accounting policies are mostly announced when they are being introduced but they can be
changed backed to their original forms quietly and without any notification at the convenience of
the managers (Largay, 2002).
Some organizations suffer from dearth of regulation where regulations are not fully
implemented. For example, accounting in stock options regulation is limited and most
requirements and policies are not mandatory in most countries like Spain where pension
liabilities and other financial instruments are prone to manipulations.
The provision of bad debts and other provisions in different sections of accounting practice
provide discretionary areas where considerable ground has been allowed for estimation and
which can be easily manipulated to provide room for earnings management.
Some transactions may be genuine but they can be applied under certain timings that provide the
desired outcomes. For example, investment can be valued under historical costs where inflation
or economical factors have made the historical cost valuation to be higher than the market rates.
Managers are allowed to sell the company assets when they can fetch the highest returns so as to
increase the company profits (Hermanson, Edwards & Invacevich, 2011).
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Doctored transactions can be used to manipulate the entries in the balance sheet and transfer
profits from one accounting period to another. This information can be achieved by involving the
bank as a third party to manipulate the banking records. An asset can be sold to a bank but later it
can be leased back to the company for the remainder of its useful life. The difference between
the selling price and the leasing amount can be manipulated to reflect the figures desired in the
To conclude, the reclassification and subsequent presentation of financial figures can be utilized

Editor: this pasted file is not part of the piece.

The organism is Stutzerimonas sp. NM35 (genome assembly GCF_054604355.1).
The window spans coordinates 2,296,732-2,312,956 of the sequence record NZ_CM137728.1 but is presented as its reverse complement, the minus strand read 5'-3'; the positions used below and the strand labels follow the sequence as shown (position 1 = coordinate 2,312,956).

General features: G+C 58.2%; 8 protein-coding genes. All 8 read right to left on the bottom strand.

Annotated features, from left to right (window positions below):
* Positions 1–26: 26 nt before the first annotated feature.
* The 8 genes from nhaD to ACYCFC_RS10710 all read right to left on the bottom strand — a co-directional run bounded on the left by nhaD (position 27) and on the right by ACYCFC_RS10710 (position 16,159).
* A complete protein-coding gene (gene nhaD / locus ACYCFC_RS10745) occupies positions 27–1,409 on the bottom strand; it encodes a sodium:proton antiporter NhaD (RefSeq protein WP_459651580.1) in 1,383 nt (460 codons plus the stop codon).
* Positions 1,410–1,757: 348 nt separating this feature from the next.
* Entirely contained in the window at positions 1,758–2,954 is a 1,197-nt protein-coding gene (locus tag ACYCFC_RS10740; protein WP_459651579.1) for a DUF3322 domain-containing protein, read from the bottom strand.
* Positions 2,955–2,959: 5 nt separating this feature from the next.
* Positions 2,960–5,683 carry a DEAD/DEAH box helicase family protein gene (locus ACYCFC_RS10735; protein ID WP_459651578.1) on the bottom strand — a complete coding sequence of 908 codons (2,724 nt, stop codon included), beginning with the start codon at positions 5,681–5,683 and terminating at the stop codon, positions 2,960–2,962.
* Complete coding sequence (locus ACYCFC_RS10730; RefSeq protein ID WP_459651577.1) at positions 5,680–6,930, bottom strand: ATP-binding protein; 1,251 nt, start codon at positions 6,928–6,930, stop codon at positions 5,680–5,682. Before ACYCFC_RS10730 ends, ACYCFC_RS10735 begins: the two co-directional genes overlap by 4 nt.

to reclassify liabilities and other financial obligations to smoothen the earnings into achieving the
desired liquidity and other leverage ratios.
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Hermanson, R.H., Edwards, J.D., & Invacevich, S.D. (2011) Accounting Principles: A Business
Perspective. First Global Text Edition, Volume 2 Managerial Accounting, 37-73.
Mulford, C.W. and Comiskey, E.E., 2002, The financial numbers game: detecting
creative accounting practices. New York: Wiley.
Largay, J., 2002, Lessons from Enron’, Accounting Horizons, Vol. 16, No. 2, p.154
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Morrison’s Plc Financial Information
2014 2013 2014
£ millions 000,000 000,000 Trend
GP 1074 1206 -10.95
Net Profit -238 647 -136.79
EAT -238 647 -136.79
Shareholders’ Equity 4692 5230 -10.29
Total Assets 10729 10527 1.92
Total Liabilities 6037 5297 13.97
Inventories 852 781 9.09
Cost of Goods 16,606 16910 -1.80
Average inventory 816.5 816.5 0.00
Debt 2817 2181 29.16
EBIT -95 949 -110.01
Sales 17680 18116 -2.41
9877 9746 1.34
Interest Expense 81 65 24.62
Average Receivables 303.5 303.5 0.00
Current Assets 1430 1342 6.56
Current Liabilities 2873 2334 23.09
Average total assets 5667 5667 0.00
Receivables 316 291 8.59
Outstanding shares 2327 2428 -4.16
Payables 2272 2130 6.67
Earnings per share
10.23 26.65 -61.61
Net assets 4692 5230 -10.29
Net assets turnover 26.54 28.87 -8.07
Net profit margin -1.35 3.57 -137.69
Total Dividend Paid 617.55 700.9516 -11.90
ROCE 8.4 9.6 -12.50
Net debt/Ebitda 2.4 1.7 41.18
Gearing 60 42 42.86
interest cover 10 14 -28.57